It is deserving of remark and censure that American literature is become shockingly moral. There is not a doubt of it; our writers, if accused, would make explicit confession that morality is their only fault — morality in the strict and specific sense. Far be it from me to disparage and belittle this decent tendency to ignore the largest side of human nature, and liveliest element of literary interest. It has an eminence of its own; if it is not great art, it is at least great folly — a superior sort of folly to which none of the masters of letters has ever attained. Not Shakspeare, nor Cervantes, nor Goethe, nor Molière, nor — no, not even Rabelais — ever achieved that shining pinnacle of propriety to which the latter-day American has aspired, by turning his back upon nature’s broad and fruitful levels and his eyes upon the passionate altitudes where, throned upon congenial ice, Miss Nancy sits to censure letters, putting the Muses into petticoats and affixing a fig-leaf upon Truth. Ours are an age and country of expurgated editions, emasculated art, and social customs that look over the top of a fan.
Lo! prude-eyed Primdimity, mother of Gush,
Sex-conscious, invoking the difficult blush;
At vices that plague us and sins that beset
Sternly directing her private lorgnette,
Whose lenses, self-searching instinctive for sin,
Make image without of the fancies within.
Itself, if examined, would show us, alas!
A tiny transparency (French) on each glass.
Now, prudery in letters, if it would but have the goodness not to coexist with prudery in life, might be suffered with easy fortitude, inasmuch as one needs not read what one does not like; and between the license of the dear old bucks above mentioned, and the severities of Miss Nancy Howells, and Miss Nancy James, Jr., of t’other school, there is latitude for gratification of individual taste. But it occurs that a literature rather accurately reflects all the virtues and other vices of its period and country, and its tendencies are but the matchings of thought with action. Hence, we may reasonably expect to find — and indubitably shall find — certain well-marked correspondences between the literary faults which it pleases our writers to commit and the social crimes which it pleases the Adversary to see their readers commit. Within the current lustrum the prudery which had already, for some seasons, been achieving a vinegar-visaged and corkscrew-curled certain age in letters, has invaded the ball-room, and is infesting it in quantity. Supportable, because evitable, in letters, it is here, for the contrary reason, insufferable; for one must dance and enjoy one’s self whether one like it or not. Pleasure, I take it, is a duty not to be shirked at the command of disinclination. Youth, following the bent of inherited instinct, and loyally conforming himself to the centuries, must shake a leg in the dance, and Age, from emulation and habit, and for denial of rheumatic incapacity, must occasionally twist his heel though he twist it off in the performance. Dance we must, and dance we shall; that is settled; the question of magnitude is, Shall we caper jocundly with the good grace of an easy conscience, or submit to shuffle half-heartedly with a sense of shame, wincing under the slow stroke of our own rebuking eye? To this momentous question let us now intelligently address our minds, sacredly pledged, as becomes lovers of truth, to its determination in the manner most agreeable to our desires; and if, in pursuance of this laudable design, we have the unhappiness to bother the bunions decorating the all-pervading feet of the good people whose deprecations are voiced in The Dance of Death and the clamatory literature of which that blessed volume was the honored parent, upon their own corns be it; they should not have obtruded these eminences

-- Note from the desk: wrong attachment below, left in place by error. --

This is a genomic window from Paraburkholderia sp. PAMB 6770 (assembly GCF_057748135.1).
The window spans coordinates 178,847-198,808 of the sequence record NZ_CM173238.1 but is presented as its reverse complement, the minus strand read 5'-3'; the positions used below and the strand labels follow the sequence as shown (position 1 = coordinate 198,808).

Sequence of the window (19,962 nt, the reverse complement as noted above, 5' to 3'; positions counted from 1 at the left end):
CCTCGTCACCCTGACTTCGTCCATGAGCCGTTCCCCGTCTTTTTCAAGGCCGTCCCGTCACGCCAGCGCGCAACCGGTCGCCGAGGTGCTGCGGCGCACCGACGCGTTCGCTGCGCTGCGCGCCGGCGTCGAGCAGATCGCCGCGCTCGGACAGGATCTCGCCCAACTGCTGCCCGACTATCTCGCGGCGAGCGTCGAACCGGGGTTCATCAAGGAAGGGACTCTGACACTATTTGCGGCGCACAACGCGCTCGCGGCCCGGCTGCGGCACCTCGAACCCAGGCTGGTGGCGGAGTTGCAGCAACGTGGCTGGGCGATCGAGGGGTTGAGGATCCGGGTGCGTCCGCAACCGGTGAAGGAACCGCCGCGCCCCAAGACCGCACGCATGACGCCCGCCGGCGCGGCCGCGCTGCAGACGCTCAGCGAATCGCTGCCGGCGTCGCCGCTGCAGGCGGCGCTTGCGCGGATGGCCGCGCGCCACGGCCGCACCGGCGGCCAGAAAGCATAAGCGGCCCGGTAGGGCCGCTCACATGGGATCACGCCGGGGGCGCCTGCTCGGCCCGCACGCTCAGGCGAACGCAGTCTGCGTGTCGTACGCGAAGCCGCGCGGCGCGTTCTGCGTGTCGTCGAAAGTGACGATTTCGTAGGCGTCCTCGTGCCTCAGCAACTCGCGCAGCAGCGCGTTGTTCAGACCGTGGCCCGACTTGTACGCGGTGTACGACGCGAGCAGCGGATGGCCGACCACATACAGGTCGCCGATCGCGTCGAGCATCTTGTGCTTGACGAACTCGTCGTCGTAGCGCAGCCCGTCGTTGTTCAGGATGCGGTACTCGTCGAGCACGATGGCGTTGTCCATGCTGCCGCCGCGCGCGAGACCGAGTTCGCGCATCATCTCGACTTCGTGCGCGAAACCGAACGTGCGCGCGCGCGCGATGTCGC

when youth and pleasure meet
To chase the glowing hours with flying feet.
What, therefore, whence, and likewise why, is dancing? From what flower of nature, fertilized by what pollen of circumstance or necessity, is it the fruit? Let us go to the root of the matter.
Last updated Monday, December 22, 2014 at 10:48